There are many situations in which a healthcare professional or a medical facility, such as a hospital, may be responsible for causing harm to a patient. But not all instances of patient harm are the result of negligence. An injured patient can only file a medical malpractice lawsuit in the event that the healthcare provider or hospital deviated from the accepted medical standard of care that the patients should have received. To say this another way, the patient must have received negligent or sub-optimal medical care that was less than the accepted medical standard of care for the particular circumstances of the situation.
Understanding the Accepted Medical Standard of Care
Medical malpractice claims are distinct from normal personal injury claims because the accepted medical standard of care can vary from one type of doctor to another. This is often confusing to patients because patients generally view doctors to all be competent medical care providers. Doctors all have to go to medical school, participate in residency programs, and they all have to pass Medical Board exams. How can the accepted medical standard of care vary from one doctor to another?
The accepted medical standard of care depends on several considerations, including:
The type of medicine that the doctor practices (i.e., the specialty),
The level of care that an ordinary, prudent healthcare professional would provide to the patient, given the same training and level of experience,
The circumstances surrounding the treatment, and
The community in which the treatment is obtained.
When it comes to determining the accepted medical standard of care, the courts compare what one doctor did to what another doctor in similar circumstances and with a similar level of experience would do given the same circumstances. This includes looking at what other doctors with similar training, experience, specialty and resources would have done in a similar situation.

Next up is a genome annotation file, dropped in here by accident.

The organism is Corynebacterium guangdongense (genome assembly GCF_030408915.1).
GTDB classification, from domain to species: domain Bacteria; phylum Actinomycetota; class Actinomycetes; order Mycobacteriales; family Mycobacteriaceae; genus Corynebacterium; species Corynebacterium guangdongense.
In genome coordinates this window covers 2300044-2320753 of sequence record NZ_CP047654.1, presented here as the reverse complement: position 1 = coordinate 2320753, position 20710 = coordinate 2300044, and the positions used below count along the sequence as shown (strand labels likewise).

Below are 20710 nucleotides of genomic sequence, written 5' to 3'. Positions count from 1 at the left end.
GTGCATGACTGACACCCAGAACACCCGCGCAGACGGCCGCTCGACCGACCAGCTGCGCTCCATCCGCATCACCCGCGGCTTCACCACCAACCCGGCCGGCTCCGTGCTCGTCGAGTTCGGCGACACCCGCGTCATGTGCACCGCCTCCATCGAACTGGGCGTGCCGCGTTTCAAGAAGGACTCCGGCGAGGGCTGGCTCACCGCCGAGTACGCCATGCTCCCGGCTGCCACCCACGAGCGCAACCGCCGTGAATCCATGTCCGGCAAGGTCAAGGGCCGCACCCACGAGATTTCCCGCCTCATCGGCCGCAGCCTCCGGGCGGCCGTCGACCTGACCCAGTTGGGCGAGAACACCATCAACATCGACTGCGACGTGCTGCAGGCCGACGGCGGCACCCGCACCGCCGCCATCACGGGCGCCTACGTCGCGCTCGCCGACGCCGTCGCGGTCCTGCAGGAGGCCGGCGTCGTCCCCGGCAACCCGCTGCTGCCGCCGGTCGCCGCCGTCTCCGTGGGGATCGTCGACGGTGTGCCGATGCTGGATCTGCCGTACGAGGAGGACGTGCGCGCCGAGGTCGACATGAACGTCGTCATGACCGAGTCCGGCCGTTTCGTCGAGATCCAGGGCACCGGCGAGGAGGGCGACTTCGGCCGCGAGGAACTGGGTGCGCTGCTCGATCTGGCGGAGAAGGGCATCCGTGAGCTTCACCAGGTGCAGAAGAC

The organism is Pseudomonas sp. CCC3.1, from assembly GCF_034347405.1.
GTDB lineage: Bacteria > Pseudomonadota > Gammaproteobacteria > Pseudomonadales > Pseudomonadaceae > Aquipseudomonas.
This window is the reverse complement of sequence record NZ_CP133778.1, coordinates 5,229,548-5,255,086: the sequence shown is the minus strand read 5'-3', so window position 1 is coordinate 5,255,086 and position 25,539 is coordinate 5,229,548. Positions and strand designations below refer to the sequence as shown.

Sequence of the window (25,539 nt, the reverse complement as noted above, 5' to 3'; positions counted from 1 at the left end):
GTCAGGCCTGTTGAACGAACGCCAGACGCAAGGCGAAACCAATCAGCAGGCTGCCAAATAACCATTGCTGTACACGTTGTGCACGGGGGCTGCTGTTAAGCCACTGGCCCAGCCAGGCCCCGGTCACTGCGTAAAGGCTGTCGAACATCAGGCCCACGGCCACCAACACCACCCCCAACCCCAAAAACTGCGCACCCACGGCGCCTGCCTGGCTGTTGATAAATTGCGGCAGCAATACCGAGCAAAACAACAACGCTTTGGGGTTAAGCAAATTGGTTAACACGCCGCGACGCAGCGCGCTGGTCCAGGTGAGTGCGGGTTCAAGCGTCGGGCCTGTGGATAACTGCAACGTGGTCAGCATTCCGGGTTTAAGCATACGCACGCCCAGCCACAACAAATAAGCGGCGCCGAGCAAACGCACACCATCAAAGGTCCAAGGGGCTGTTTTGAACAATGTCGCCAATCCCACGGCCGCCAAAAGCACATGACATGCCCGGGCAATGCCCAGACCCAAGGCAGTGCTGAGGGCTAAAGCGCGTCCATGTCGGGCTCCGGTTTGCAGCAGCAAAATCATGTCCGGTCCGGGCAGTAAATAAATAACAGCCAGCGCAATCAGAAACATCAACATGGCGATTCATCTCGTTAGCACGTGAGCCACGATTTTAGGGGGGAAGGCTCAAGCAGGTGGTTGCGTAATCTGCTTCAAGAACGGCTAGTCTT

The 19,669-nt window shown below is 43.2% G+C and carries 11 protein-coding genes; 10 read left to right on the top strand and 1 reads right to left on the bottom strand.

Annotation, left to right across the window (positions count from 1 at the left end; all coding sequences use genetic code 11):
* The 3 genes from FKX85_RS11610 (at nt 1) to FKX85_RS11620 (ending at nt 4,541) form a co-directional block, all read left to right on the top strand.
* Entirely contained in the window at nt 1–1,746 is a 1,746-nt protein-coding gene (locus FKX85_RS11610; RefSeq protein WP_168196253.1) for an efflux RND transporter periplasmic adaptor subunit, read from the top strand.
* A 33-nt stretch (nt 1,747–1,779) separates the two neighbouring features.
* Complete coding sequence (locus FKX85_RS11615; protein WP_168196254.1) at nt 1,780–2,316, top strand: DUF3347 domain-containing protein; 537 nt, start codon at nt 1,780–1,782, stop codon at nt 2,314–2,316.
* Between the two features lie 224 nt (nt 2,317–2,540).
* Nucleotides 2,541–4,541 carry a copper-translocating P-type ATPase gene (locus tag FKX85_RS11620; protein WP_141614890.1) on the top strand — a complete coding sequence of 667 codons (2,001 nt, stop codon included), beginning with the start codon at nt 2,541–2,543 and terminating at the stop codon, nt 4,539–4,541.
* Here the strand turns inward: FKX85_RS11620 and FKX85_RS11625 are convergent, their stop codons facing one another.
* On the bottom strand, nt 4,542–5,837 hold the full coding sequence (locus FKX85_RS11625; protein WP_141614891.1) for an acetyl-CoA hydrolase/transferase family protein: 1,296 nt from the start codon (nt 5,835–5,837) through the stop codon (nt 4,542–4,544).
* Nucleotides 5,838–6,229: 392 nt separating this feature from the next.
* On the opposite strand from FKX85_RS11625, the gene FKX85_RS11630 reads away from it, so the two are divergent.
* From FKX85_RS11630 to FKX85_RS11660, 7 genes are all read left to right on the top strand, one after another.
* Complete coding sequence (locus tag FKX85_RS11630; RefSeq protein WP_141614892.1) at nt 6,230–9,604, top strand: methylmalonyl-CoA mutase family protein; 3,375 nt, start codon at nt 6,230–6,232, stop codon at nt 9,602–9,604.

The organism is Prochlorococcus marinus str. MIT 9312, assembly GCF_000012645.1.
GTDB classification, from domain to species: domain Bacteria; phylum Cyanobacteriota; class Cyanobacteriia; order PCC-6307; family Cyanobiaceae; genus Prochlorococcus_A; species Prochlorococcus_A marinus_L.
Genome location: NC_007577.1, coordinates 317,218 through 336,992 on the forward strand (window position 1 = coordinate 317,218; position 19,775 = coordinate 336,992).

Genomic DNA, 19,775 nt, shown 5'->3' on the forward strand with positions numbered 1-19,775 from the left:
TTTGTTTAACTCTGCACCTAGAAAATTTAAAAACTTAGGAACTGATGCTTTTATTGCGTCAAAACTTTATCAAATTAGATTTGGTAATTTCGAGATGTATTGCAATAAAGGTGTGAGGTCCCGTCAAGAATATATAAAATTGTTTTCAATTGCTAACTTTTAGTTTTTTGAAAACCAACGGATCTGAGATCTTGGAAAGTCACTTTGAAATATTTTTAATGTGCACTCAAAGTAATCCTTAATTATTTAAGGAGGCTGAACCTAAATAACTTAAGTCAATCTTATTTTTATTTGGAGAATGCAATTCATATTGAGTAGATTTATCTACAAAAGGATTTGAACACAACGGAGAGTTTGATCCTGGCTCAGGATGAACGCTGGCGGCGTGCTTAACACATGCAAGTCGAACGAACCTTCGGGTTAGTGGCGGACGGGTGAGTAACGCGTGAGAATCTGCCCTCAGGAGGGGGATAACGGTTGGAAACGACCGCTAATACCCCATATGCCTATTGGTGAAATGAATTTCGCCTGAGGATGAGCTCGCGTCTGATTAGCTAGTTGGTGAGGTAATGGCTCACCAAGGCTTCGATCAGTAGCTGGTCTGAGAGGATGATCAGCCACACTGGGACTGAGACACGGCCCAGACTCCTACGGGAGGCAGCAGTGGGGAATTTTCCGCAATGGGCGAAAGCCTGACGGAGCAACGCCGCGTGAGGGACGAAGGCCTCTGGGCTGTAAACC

A highly-trained and experienced doctor at a technologically advanced hospital in a major metropolitan area like Houston, Texas (which is one of the leading areas in the country for advanced medical care), can be held to a different medical standard of care than a small-town general practitioner in a rural part of Nevada or California.
Obtaining a Bad Outcome vs. Negligent Medical Care
There is a difference between obtaining an undesirable outcome and receiving negligent medical care. An undesirable outcome occurs when a doctor or hospital provides the accepted medical standard of care to the patient and yet the outcome of the treatment or procedure is suboptimal for one reason or another, but not due to any fault of the doctor or hospital. For example, the patient underwent surgery, and while the surgeon did everything as required by the accepted medical standard of care, the patient is not satisfied with the results of the surgery.
On the other hand, negligent medical care is actionable. Any deviation from the accepted medical standard of care that results in injury to the patient can be grounds for a medical malpractice claim. It must be shown that a doctor-patient relationship existed, and that the doctor owed the accepted medical standard of care to the patient, and yet deviated from that standard of care (i.e., breached the duty of care owed to the patient). The breach of the duty of care must result in actual harm to the patient for which damages can be sought.
Injured Patients Should Speak With a Medical Malpractice Lawyer Immediately
If you or a loved one has been injured by a healthcare provider, you should contact the professionals at Parry & Pfau to discuss whether you can file a medical malpractice claim. Let us schedule a free consultation with you today.
(image courtesy of Daniel Frank)